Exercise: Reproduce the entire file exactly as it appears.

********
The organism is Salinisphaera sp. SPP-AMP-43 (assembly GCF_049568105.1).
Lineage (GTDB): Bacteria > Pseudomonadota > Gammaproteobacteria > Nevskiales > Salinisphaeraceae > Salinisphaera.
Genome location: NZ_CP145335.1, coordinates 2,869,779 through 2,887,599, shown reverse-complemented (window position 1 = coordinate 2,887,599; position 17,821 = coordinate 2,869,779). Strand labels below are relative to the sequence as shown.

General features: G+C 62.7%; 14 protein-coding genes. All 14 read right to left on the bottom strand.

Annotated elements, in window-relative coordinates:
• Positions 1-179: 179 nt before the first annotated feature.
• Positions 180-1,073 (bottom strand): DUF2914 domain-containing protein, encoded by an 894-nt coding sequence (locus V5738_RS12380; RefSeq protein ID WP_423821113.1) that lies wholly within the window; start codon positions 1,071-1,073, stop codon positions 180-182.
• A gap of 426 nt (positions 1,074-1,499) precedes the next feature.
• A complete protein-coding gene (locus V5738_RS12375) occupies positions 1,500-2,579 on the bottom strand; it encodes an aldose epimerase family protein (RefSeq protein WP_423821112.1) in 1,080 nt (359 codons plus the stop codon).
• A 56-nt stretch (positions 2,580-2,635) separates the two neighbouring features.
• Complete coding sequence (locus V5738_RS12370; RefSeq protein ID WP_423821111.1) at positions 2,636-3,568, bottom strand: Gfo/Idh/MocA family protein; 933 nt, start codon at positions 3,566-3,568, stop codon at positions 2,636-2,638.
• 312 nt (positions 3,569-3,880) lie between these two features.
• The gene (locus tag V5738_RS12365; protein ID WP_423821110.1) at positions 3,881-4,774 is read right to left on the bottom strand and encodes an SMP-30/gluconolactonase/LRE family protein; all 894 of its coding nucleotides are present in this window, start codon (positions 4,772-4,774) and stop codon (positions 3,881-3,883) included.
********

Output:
The organism is Salinisphaera sp. SPP-AMP-43 (assembly GCF_049568105.1).
Lineage (GTDB): Bacteria > Pseudomonadota > Gammaproteobacteria > Nevskiales > Salinisphaeraceae > Salinisphaera.
Genome location: NZ_CP145335.1, coordinates 2,869,779 through 2,887,599, shown reverse-complemented (window position 1 = coordinate 2,887,599; position 17,821 = coordinate 2,869,779). Strand labels below are relative to the sequence as shown.

General features: G+C 62.7%; 14 protein-coding genes. All 14 read right to left on the bottom strand.

Annotated elements, in window-relative coordinates:
• Positions 1-179: 179 nt before the first annotated feature.
• Positions 180-1,073 (bottom strand): DUF2914 domain-containing protein, encoded by an 894-nt coding sequence (locus V5738_RS12380; RefSeq protein ID WP_423821113.1) that lies wholly within the window; start codon positions 1,071-1,073, stop codon positions 180-182.
• A gap of 426 nt (positions 1,074-1,499) precedes the next feature.
• A complete protein-coding gene (locus V5738_RS12375) occupies positions 1,500-2,579 on the bottom strand; it encodes an aldose epimerase family protein (RefSeq protein WP_423821112.1) in 1,080 nt (359 codons plus the stop codon).
• A 56-nt stretch (positions 2,580-2,635) separates the two neighbouring features.
• Complete coding sequence (locus V5738_RS12370; RefSeq protein ID WP_423821111.1) at positions 2,636-3,568, bottom strand: Gfo/Idh/MocA family protein; 933 nt, start codon at positions 3,566-3,568, stop codon at positions 2,636-2,638.
• 312 nt (positions 3,569-3,880) lie between these two features.
• The gene (locus tag V5738_RS12365; protein ID WP_423821110.1) at positions 3,881-4,774 is read right to left on the bottom strand and encodes an SMP-30/gluconolactonase/LRE family protein; all 894 of its coding nucleotides are present in this window, start codon (positions 4,772-4,774) and stop codon (positions 3,881-3,883) included.